Greenhouse gas rules. Auto mandates. Food safety requirements. Health care decrees.
Welcome to the new age of the super regulator where unelected bureaucrats churn out about 4,000 regulations a year telling you how to run your business.
Despite the regulatory review that President Obama ordered in January 2011, the administration has aggressively regulated, with small businesses bearing the brunt. The total number of small business regulations are rising under the president, as more than 800 rules directly affecting small firms have been in place each year since 2010 (854 at the end of 2012). Before that, the last time there had been more than 800 small business regulations was in 2003, as a result of the government’s response to 9/11.
The administration took a noticeable pause in issuing regulations in the months leading up to Obama’s reelection, but it is now making up for lost time. Regulations issued in January and February could add more than $25 billion to the costs of regulatory compliance for American businesses, reports the American Action Forum.
“In recent years, we have seen an unprecedented explosion of new regulatory activity. The resulting regulatory cascade poses, in our view, the single biggest challenge to jobs, our global competitiveness, and the future of American enterprise,” says Bill Kovacs, the U.S. Chamber’s senior vice president for Environment, Technology & Regulatory Affairs.
The mounting regulatory burden has small businesses worried. According to the Wells Fargo/Gallup Small Business Index, 72% of small businesses say that government regulations are hurting them, and 46% say that they are hurting them a lot.
Perhaps most worrisome is the rise in economically significant rules—those bearing a price tag of $100 million or more. In 2003, the number of economically significant rules was 127. That number has been steadily increasing since 2007. In 2012, a whopping 224 of these major regulations were in the pipeline.
There is also a troubling lack of transparency and public engagement. Federal law requires every president to release his regulatory plans twice a year so that individuals and businesses have a chance to plan for—or object to—the regulations before they take effect. After skipping both the spring and fall deadlines in 2012, the administration quietly published its regulatory agenda just days before the end of the year.
Once the regulations are out in the open, there isn’t always a chance for the public to offer input. The nonpartisan Government Accountability Office found that about 35% of major regulations are issued without a public comment period. In most of those cases, the regulators simply decide that there is “good cause” to issue the rule without public input. In too many other instances, public comment periods are too short to digest lengthy and complex rules, analyze their impact, and offer thoughtful responses.
For example, in December, the Department of Health and Human Services (HHS) gave the public only 22 days to read and respond to hundreds of pages of rules on how the expansion of Medicaid will work with state-based health care exchanges.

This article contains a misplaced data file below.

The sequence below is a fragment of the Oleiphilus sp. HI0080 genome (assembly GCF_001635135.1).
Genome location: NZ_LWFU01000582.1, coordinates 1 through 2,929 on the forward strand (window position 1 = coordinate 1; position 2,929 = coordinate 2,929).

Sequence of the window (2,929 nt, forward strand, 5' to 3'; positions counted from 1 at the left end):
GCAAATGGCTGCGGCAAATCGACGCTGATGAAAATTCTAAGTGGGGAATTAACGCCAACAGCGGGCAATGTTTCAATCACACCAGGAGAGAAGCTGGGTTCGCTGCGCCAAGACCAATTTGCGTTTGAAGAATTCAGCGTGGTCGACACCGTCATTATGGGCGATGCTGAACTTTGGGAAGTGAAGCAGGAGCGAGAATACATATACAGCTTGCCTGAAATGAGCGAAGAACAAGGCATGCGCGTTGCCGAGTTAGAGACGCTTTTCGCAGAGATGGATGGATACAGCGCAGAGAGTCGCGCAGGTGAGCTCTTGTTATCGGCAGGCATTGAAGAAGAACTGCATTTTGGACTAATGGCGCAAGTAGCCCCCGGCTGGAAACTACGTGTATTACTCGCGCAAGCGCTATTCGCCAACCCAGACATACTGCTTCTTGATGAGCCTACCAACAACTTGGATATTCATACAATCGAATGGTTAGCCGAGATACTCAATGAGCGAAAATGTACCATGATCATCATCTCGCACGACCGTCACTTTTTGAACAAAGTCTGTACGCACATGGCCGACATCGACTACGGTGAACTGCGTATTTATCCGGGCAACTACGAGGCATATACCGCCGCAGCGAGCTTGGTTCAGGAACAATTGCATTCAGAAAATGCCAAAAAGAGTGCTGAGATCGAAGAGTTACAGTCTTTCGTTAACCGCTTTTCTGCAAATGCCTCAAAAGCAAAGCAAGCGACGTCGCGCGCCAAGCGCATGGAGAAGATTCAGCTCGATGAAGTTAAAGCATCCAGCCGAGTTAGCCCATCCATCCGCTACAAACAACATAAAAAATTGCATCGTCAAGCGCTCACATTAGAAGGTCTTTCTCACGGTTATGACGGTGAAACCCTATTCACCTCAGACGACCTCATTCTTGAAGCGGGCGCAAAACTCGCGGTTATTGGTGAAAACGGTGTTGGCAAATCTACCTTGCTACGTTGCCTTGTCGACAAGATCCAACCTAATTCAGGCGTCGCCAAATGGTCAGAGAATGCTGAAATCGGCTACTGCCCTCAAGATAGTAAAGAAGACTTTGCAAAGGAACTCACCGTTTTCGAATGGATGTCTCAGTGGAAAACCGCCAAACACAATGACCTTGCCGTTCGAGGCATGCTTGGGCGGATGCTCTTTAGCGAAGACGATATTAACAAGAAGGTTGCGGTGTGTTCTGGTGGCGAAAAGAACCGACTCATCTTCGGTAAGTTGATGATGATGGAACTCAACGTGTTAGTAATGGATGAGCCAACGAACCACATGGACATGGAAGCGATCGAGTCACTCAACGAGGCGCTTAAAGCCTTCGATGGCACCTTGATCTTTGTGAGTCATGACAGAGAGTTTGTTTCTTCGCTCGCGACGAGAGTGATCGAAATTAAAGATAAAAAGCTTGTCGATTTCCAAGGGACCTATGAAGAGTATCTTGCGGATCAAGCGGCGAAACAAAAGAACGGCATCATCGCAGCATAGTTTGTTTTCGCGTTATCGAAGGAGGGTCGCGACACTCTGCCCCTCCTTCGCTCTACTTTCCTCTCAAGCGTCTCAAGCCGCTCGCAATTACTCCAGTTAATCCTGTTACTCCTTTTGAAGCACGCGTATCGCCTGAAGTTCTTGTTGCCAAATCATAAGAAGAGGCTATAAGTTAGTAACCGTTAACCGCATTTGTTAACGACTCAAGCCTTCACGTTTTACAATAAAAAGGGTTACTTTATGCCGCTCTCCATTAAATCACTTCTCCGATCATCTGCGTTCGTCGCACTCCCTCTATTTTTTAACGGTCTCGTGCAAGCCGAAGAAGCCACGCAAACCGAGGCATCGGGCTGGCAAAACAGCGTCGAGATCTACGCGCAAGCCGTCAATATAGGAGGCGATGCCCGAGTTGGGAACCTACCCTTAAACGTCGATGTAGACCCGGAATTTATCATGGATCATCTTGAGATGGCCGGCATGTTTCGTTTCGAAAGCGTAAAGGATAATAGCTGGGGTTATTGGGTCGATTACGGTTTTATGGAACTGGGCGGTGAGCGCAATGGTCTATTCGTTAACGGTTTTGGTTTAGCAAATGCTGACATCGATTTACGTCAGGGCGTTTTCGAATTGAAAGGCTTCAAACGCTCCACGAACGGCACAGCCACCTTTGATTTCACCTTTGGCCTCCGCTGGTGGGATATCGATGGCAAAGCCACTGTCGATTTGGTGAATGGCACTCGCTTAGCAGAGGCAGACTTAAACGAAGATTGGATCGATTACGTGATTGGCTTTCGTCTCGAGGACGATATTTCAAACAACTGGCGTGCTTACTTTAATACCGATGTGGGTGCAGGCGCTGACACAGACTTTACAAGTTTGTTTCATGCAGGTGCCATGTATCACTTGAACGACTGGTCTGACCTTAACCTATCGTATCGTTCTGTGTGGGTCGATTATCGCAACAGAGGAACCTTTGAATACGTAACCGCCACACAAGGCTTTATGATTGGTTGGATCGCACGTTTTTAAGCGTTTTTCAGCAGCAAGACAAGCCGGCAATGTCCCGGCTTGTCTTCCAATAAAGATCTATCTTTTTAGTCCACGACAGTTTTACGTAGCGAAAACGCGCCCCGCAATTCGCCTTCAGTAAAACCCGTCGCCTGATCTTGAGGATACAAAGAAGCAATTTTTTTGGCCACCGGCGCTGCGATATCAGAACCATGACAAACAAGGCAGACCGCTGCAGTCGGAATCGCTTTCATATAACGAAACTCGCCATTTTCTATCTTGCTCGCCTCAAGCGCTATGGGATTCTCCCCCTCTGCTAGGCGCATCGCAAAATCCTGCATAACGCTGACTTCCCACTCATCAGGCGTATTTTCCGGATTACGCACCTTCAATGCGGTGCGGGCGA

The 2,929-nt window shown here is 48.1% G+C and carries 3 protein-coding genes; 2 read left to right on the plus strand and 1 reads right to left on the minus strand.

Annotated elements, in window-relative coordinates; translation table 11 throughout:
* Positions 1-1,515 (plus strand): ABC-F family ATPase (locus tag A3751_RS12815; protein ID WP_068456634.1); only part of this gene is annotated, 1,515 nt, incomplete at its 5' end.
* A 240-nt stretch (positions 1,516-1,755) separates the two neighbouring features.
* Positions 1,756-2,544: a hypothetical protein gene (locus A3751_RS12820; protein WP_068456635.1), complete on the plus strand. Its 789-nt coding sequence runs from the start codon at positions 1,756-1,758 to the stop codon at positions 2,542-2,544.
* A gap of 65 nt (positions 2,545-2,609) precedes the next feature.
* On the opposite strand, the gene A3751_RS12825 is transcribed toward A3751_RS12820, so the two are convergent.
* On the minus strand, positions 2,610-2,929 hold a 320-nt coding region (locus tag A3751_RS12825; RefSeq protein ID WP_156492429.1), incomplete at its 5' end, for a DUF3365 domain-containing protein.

And even when agencies ask for comments and give the public a reasonable amount of time, in too many cases the agencies fail to respond. For example, in the case of defining what a
“preexisting condition” is, HHS received 4,627 comments but didn’t respond to any.
“By not asking for comments in the first place, not giving a reasonable time frame in which people can respond, and ignoring responses that are submitted, these agencies seem to suggest that they care more about churning out regulations, rather than getting public input to make the rules as good as possible,” says Katie Mahoney, executive director of health policy at the Chamber.
The currently broken process shows why the regulatory system must be modernized. If there is to be effective regulation, there must be an effective regulatory process in which the agencies issuing the new rules are responsible for ensuring that their rules meaningfully achieve the goals intended. This can be accomplished by requiring the use of sound science and data, proper agency oversight, cost-benefit analysis, and a transparent system that gives the public a meaningful voice in the formulation of regulations.
To learn more, go to uschamber.com/regulations.
It was also the last time that U.S. domestic crude production surpassed imports.
All that’s about to change. The gap between monthly U.S. crude oil production and imports is projected to be almost 2 million barrels per day (bbl/d) by the end of next year—according to the Energy Information Administration's March 2013 Short-Term Energy Outlook.
The agency also predicts that monthly crude oil production is forecast to top 8 million barrels per day in the fourth quarter of 2014, which would be the highest level since 1988. Net crude oil imports are expected to fall below 7 million barrels per day in the fourth quarter of 2014 for the first time since 1995.